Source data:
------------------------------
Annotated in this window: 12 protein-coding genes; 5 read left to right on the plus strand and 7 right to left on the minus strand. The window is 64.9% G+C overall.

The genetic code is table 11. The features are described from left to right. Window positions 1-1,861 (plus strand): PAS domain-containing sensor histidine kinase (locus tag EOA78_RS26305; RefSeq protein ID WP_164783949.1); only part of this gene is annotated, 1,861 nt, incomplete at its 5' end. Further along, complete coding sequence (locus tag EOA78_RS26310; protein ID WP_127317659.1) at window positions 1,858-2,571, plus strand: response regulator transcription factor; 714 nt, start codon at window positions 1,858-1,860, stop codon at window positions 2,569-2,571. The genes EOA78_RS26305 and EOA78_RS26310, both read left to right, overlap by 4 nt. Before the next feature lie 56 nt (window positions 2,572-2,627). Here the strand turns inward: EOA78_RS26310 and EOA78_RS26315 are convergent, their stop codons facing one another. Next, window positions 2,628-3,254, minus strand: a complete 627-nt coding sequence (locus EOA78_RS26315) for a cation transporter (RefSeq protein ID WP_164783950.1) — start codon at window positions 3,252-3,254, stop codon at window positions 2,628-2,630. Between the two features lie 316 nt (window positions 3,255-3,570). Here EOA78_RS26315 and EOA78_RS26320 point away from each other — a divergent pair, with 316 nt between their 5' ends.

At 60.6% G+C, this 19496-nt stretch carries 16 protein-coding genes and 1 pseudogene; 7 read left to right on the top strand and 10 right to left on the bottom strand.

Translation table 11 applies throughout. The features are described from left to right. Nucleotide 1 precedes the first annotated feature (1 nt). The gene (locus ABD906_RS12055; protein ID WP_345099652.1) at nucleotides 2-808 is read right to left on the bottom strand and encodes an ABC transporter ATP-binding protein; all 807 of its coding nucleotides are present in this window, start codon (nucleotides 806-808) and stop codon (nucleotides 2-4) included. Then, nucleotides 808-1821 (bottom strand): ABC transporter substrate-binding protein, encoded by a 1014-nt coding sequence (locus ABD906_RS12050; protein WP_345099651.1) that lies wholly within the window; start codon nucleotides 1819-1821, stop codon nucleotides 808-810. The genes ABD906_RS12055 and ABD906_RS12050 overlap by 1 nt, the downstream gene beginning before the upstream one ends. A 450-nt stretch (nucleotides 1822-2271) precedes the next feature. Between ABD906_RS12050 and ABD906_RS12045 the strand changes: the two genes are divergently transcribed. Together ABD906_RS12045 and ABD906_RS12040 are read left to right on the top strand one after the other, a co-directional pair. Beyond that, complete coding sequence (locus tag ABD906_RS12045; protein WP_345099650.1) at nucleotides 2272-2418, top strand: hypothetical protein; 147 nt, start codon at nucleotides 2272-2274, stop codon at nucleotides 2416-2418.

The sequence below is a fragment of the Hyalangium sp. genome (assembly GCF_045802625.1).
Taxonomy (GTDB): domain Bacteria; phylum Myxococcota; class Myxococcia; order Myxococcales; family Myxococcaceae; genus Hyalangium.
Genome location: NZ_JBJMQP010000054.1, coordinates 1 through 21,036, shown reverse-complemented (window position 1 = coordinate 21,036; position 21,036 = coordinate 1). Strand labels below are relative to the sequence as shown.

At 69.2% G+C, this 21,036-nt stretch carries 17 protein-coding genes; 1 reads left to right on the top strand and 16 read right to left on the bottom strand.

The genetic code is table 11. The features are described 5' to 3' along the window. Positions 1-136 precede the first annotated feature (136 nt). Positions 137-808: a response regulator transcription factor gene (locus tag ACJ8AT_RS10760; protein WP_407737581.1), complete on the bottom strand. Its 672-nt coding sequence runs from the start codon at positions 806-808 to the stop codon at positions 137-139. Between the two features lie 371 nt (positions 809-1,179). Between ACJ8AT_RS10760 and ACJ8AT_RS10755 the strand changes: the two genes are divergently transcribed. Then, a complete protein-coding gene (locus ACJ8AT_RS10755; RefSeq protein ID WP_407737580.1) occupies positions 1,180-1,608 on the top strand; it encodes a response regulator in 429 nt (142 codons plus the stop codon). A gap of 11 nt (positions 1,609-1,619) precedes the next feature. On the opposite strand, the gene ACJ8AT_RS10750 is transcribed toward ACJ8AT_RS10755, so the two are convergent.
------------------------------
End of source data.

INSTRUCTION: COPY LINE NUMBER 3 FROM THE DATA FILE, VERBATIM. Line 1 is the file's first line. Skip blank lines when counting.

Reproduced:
At 60.6% G+C, this 19496-nt stretch carries 16 protein-coding genes and 1 pseudogene; 7 read left to right on the top strand and 10 right to left on the bottom strand.